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THEOLOGY > Sin > Man's Disobedience > Depravity 


DEPRAVITY

Depravity is the state of man in relationship to the holy God. Involved are questions of man’s ability and the extent of his sinfulness, but the essence of the matter focuses on what man has become in terms of who God is—man is evil, with the evil being made obvious and appalling when considered over against the God who is holy, holy, holy.

Throughout history even pagans have asserted that there is something evil within man that evokes the evil conduct of men. And individuals confirm to themselves by what they sense is within them that there is some evil propensity on the inside—man senses that he is the problem, even though he may not be able, apart from Revelation, to define it with specificity.

There is a pollution or corruption within him. Man has both a sinful nature and is guilty of sinful actions; his evil is twofold. Thus, man is sinful by nature—sinful by position—sinful because of what I am (Jer. 17:9; Eph. 2:3; 4:18); and sinful by actions—sinful by practice—sinful because of what I do (Rom. 3:9-18; Eph. 4:19). Man does what he does because man is what he is (Matt. 15:16-20; Mk. 7:20-23). Man sins because he is sinful; it is not that he becomes sinful when he sins. A state of depravity manifests itself in depraved living (see: Sinful State and Sinful Acts).

Source of Depravity

Depravity is the pollution or corruption that has come to all individuals from Adam; the word speaks of the spiritually dead nature that is true of every child who is conceived. And this nature is the inheritance of the race from Adam because of the identification of the race with Adam in his sin (see: The Principle of Identification and Representative).

Before Adam sinned he was characterized by righteousness (see: Morally Upright), but his righteousness was changeable; it could be lost (see: Mutable). Adam was good, but the goodness that was true of him in Eden was not irreversible. The state with which he was created was subject to the probation declared by God (see: Probation), and Adam’s future was determined by his action during the probation.

At some point in the period of his testing Adam sinned (see: Adam’s Rebellion). His sin was an act that resulted in a state becoming true for him that was not true of him before the act, that is, his sin in the garden brought a change in his nature. The nature he came to have was a state or nature devoid of the original righteousness or goodness with which he was endowed at his creation. And the absence of this original righteousness transformed him into one who was spiritually dead, depraved before God and utterly corrupt.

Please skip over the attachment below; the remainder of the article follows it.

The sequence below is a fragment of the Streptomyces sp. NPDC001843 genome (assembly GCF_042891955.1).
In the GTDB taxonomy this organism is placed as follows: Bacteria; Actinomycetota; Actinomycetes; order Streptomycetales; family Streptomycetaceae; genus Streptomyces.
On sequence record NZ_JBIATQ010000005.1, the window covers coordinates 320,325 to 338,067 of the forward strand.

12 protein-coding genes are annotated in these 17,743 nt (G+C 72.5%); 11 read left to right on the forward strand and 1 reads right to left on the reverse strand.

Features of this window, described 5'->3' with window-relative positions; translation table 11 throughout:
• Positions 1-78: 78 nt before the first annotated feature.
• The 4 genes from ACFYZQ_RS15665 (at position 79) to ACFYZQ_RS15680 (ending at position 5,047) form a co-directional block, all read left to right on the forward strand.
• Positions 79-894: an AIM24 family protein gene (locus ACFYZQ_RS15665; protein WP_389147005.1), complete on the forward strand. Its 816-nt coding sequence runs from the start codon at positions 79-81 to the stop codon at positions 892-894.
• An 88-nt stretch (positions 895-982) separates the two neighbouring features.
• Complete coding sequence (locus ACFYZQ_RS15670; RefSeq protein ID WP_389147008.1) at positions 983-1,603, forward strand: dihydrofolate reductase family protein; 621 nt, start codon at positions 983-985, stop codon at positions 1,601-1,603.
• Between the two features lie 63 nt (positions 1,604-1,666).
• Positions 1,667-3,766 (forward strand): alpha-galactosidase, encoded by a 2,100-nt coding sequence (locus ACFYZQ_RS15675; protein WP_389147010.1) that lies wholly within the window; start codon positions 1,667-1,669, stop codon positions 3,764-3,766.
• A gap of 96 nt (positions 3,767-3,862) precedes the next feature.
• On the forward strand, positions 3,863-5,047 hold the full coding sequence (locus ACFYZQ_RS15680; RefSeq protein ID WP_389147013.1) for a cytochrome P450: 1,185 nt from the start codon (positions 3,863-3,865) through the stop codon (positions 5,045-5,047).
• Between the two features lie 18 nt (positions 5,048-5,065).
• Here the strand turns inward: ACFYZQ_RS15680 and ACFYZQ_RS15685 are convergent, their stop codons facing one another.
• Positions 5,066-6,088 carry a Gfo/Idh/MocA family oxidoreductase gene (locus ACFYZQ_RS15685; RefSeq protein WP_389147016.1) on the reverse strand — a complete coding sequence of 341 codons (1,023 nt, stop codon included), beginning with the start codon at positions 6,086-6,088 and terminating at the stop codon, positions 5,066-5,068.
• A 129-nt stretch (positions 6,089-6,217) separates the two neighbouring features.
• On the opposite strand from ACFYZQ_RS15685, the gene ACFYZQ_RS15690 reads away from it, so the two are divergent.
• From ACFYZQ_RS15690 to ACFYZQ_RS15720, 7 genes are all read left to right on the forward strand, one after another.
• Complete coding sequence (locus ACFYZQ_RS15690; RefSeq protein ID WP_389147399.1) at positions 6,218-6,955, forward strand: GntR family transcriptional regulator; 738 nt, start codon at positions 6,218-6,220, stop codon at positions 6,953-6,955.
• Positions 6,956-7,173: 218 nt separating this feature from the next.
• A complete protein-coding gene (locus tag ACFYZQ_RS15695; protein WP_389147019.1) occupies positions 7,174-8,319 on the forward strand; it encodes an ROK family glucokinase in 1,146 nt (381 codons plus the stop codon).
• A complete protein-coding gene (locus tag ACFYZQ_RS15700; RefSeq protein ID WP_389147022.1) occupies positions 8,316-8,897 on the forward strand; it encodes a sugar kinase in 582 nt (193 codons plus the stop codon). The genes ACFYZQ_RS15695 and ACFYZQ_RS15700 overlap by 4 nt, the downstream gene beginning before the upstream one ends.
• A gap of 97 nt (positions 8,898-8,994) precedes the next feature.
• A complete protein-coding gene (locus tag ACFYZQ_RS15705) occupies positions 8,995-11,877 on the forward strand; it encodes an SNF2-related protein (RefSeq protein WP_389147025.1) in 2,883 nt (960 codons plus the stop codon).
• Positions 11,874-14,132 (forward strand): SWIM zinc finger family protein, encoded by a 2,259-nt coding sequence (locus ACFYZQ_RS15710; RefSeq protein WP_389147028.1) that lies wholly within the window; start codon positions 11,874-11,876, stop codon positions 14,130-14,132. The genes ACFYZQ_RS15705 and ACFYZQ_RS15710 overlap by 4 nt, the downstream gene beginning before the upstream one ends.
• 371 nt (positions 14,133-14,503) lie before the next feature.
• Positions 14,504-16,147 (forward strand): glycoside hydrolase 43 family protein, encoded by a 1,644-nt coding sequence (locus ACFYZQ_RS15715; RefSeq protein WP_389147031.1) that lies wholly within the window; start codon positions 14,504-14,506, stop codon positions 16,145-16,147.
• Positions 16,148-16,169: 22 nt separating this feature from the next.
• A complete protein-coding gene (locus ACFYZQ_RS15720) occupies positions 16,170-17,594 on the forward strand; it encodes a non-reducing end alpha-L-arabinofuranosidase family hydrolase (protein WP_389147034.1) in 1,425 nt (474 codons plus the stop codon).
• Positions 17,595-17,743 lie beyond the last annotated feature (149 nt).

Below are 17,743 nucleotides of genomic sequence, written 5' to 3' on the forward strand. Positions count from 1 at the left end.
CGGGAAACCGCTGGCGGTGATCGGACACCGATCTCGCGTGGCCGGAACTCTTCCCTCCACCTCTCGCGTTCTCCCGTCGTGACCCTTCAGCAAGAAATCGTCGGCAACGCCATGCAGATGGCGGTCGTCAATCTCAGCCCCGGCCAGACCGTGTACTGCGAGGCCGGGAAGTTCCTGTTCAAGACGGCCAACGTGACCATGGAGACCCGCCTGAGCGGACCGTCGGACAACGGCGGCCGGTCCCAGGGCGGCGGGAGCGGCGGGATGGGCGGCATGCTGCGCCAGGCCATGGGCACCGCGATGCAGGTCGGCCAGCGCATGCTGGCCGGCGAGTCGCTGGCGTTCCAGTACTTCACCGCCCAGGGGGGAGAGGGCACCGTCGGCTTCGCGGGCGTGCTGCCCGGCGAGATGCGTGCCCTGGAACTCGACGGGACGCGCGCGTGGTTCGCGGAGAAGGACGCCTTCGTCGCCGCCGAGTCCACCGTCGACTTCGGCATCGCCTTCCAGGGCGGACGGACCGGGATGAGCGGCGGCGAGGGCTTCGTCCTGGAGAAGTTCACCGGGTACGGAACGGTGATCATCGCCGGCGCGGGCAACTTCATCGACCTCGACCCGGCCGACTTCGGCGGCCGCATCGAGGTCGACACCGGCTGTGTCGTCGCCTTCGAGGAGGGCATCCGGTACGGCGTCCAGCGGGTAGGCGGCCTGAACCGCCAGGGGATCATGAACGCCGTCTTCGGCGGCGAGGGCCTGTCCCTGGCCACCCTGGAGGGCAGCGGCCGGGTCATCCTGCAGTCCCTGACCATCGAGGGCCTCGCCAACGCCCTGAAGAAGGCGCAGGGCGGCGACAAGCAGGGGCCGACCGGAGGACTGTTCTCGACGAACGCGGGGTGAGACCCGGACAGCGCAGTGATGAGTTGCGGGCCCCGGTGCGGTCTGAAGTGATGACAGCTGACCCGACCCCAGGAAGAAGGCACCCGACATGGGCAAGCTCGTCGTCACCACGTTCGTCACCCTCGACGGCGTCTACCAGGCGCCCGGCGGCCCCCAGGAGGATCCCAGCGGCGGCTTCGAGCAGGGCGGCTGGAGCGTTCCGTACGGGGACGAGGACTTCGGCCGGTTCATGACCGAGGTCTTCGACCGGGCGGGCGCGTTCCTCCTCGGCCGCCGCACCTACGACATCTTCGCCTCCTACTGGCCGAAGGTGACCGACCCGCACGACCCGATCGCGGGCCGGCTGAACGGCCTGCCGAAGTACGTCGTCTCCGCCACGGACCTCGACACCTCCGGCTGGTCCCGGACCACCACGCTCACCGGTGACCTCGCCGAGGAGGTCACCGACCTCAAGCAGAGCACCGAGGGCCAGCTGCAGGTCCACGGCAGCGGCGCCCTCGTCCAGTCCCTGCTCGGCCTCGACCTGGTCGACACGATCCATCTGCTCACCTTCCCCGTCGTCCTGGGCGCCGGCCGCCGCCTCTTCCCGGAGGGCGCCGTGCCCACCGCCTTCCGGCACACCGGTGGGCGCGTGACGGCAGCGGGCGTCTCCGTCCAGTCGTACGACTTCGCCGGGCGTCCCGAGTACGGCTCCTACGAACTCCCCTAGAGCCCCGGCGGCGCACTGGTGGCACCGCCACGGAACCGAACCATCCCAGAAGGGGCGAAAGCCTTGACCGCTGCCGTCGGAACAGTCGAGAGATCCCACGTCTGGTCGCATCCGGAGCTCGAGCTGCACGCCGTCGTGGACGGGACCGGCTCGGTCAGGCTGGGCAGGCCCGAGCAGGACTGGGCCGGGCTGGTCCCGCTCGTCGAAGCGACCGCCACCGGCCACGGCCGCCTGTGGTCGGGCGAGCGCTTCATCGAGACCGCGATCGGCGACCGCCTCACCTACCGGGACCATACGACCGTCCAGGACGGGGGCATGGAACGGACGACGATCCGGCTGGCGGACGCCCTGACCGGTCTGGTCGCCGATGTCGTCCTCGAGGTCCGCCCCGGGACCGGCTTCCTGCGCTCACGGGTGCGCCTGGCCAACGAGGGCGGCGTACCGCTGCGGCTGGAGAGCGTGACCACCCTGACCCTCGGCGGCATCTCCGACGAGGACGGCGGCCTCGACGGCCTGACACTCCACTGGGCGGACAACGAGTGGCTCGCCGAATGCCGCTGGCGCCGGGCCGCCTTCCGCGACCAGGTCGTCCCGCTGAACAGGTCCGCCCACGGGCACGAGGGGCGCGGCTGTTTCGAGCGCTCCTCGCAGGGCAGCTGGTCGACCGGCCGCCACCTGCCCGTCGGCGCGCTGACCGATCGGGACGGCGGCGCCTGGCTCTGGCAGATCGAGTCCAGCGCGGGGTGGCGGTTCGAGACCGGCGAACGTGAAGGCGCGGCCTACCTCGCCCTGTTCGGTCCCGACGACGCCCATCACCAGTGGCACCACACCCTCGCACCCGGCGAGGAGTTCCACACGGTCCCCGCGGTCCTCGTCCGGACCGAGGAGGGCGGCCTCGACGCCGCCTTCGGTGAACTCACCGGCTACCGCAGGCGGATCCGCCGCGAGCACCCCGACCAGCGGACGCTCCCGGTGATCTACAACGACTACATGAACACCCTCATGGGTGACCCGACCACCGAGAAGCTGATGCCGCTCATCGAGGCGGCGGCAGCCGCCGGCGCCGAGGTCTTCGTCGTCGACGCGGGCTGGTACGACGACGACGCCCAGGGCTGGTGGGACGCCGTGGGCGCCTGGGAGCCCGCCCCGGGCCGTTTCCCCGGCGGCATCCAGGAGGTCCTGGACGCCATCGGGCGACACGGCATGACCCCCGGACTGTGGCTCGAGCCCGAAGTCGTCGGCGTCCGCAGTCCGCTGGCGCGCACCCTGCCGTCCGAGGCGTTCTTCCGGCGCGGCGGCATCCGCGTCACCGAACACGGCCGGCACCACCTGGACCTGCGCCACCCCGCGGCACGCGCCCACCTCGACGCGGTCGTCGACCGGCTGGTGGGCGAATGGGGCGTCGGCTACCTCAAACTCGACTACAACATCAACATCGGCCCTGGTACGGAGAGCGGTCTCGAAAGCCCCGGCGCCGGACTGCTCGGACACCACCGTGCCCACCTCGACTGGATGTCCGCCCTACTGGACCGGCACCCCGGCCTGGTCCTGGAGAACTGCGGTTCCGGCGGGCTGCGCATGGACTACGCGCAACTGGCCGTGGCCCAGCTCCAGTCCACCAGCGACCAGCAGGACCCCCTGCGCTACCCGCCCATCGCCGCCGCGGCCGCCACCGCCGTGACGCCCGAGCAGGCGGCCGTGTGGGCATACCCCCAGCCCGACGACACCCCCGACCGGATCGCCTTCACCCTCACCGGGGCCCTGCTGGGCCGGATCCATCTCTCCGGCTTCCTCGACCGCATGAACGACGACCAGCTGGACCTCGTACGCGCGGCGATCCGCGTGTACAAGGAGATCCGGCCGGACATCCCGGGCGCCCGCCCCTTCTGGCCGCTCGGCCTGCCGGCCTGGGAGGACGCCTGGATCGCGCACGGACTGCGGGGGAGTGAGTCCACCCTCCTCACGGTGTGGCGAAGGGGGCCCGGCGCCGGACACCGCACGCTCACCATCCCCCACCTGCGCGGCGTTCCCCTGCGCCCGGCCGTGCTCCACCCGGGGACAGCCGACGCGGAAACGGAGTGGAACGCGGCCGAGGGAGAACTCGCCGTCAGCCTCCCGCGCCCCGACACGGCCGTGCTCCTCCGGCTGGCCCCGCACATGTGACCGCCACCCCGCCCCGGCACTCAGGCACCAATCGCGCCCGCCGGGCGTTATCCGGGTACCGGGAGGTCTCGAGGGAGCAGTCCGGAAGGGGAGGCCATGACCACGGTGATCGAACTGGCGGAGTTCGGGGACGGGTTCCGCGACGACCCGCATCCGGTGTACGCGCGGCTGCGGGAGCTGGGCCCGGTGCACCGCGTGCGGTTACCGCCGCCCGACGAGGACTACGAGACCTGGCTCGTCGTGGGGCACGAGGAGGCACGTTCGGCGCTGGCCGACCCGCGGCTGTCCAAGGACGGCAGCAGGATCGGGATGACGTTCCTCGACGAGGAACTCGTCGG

What instantly became true of Adam because of his sin in the garden was determined by God, through the sin of Adam, to be true of the race that would come from Adam. A sinful state or nature for each individual is the consequence of the sinful act of Adam (see: By One Man). Depravity is propagated from parent to child, because each child is identified with Adam in his disobedience. Adam got a son in his own likeness (Gen. 5:3), and that likeness has been passed down. Whatever is born of flesh is flesh (Jo. 3:6). The state of Adam after his sin and the state of every individual that is conceived is a state of sin; it is a sinful nature, a nature without righteousness (Gen. 6:5; 8:21; Isa. 53:6; Jer. 17:9; Rom. 7:18; Eph. 4:18; Tit. 1:15). It is a nature set in opposition to God.

Description of Depravity

The problem with man is not what is outside of him but what he is on the inside. Depravity means that man has an evil heart, a wicked nature, one that is not the result of the environment or training, or one’s position in life, or one’s opportunities. It is not the result of external circumstances; it is not a plague that comes upon a man from without but a malignancy that is inside of the man. Scripture affirms this inner state: man is sinful from birth (Ps. 51:5); men are “estranged from the womb,” and “they go astray as soon as they are born” (Ps. 58:3); Isa. 48:8 states that man is “called a transgressor from the womb” (ESV: “from before birth you were called a rebel”). Evil is real, and the reality does not arise from inequality among people and the depravation of some people; rather, it arises from the mind of man, the condition of man, the state of man. Every man is sinful in and of himself (see: Universality of Sin).

This sinful nature is total, that is, it extends to every aspect of man’s being; no part is immune and no area is excluded. All of Adam was affected by the state he came to have, and all of his children throughout history have the same state and are in the same condition. Before God man is condemned and suffering alienation; there is no spiritual life in him. Man is devoid of holiness, with no regard for God. And no aspect of man’s being is untouched by the contagion.

Total depravity does not imply that man is as bad as he can be but that man is as bad-off as he can be; he could be more vile in his actions but his standing before God could not be more dreadful. In other words, man’s conduct could be more deplorable, but his condition could not be more calamitous. Before God man is spiritually dead, guilty, under condemnation, and facing wrath.